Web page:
This topic provides information about Acoustic Neuroma.
What is Acoustic Neuroma?
An acoustic neuroma, also called a vestibular schwannoma is a slow-growing benign tumor located on the vestibulocochlear nerve, or 8th cranial nerve, running from the inner ear to the brain.
The vestibulocochlear nerve is responsible for sending and receiving hearing and balance information between the inner ear and brain.
Tumors can be classified as small, medium, or large. Most patients diagnosed with acoustic neuromas are between the ages of 30 and 60 years old.
What Causes Acoustic Neuroma?
There is no known cause for acoustic neuromas. Tumors on the 8th cranial nerve are thought to be a malfunctioning gene on chromosome 22. It is unlcear what causes this malfunction. In a small 5% of cases there is an inheritable condition called Neurofibromatosis Type 2 (NF2) which can lead to the formation of an acoustic neuroma on both sides of the head.
What are the symptoms?
- Loss of hearing in one ear
- Loss of balance
- Dizziness or vertigo
- Fullness in one ear
- Facial numbness or weakness
In rare cases when an acoustic neuroma grows large enough, it can compress the brainstem and be life-threatening.
How is Acoustic Neuroma diagnosed?
An acoustic neuroma can be diagnosed by an Otolaryngologist (ENT) or Neurologist. Tests used to diagnose an acoustic neuroma include:
- Case History
- Audiologic Evaluation
How is it treated?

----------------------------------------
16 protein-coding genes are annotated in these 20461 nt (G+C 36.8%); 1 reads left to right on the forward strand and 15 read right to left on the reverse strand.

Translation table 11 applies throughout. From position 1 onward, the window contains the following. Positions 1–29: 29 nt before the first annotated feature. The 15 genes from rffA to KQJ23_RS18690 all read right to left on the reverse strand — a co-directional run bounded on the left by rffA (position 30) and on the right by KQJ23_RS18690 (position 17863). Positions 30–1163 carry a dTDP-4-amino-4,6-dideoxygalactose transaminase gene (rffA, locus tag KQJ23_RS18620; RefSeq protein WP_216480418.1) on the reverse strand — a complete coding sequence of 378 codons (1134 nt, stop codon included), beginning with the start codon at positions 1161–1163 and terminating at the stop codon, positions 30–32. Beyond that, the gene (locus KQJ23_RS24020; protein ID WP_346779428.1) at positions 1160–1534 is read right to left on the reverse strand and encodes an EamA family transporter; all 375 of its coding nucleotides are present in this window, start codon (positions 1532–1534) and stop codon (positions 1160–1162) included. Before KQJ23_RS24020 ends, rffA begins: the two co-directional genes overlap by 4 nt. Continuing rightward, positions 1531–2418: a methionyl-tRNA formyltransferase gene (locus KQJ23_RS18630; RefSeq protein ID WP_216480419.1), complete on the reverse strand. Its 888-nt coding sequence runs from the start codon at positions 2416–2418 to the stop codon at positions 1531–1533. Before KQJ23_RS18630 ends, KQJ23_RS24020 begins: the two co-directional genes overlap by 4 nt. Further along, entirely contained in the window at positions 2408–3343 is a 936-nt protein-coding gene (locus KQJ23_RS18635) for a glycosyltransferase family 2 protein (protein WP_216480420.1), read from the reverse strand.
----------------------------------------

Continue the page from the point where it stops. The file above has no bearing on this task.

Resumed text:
Observation (watch and wait): When the tumor is small, under 1.5 to 2.0 cm, observation of the tumor is an option. Observation may be recommended when the patient is older and/or the symptoms are minimal. Regular MRIs and audiological evaluations should be performed to monitor the size of the tumor and the progression of the symptoms.
Radiation: An option when the tumor is small to medium, the patient is older, and the tumor is not pressing on the brainstem. Delivers precise doses of radiation to the tumor to delay growth of the tumor. The progress of the radiation will be monitored with imaging (MRI) and audiologic evaluations.
Microsurgery: An option when the tumor is large, greater than 2.5 cm, preservation of hearing is possible, and the patient is young and healthy. The goal of surgery is to remove the tumor while preserving hearing and facial nerve function.
Symptoms of an acoustic neuroma, such as hearing loss, tinnitus, and loss of balance can be managed using several methods, including:
Hearing technology: Specialized hearing devices that can be used for people with acoustic neuromas, or any person with significantly poor hearing in one ear. This type of hearing loss is classified as single-sided deafness. The hearing technology available to manage single-sided deafness includes bone conduction hearing devices and CROS hearing aids.
Sound generators/music-based therapy: Devices used for management of tinnitus. Utilizes low levels of white noise and/or “music therapy noises” delivered to the ears to desensitize the person to their tinnitus. These types of devices are prescribed by an Audiologist who specializes in tinnitus management.
Vestibular rehabiliation therapy (VRT): Exercise-based therapy used for people with loss of balance due to loss of vestibular function. Helps to improve postural control and balance functions. VRT is usually performed by a qualified physical therapist or occupational therapist.
Does Acoustic Neuroma cause lasting problems?
Depending on the size of the tumor, acoustic neuromas can cause permanent hearing loss, tinnitus, loss of balance, dizziness, and or facial paralysis/weakness. In cases where the tumor is large enough to press against the brainstem, acoutic neuromas can be life-threatening.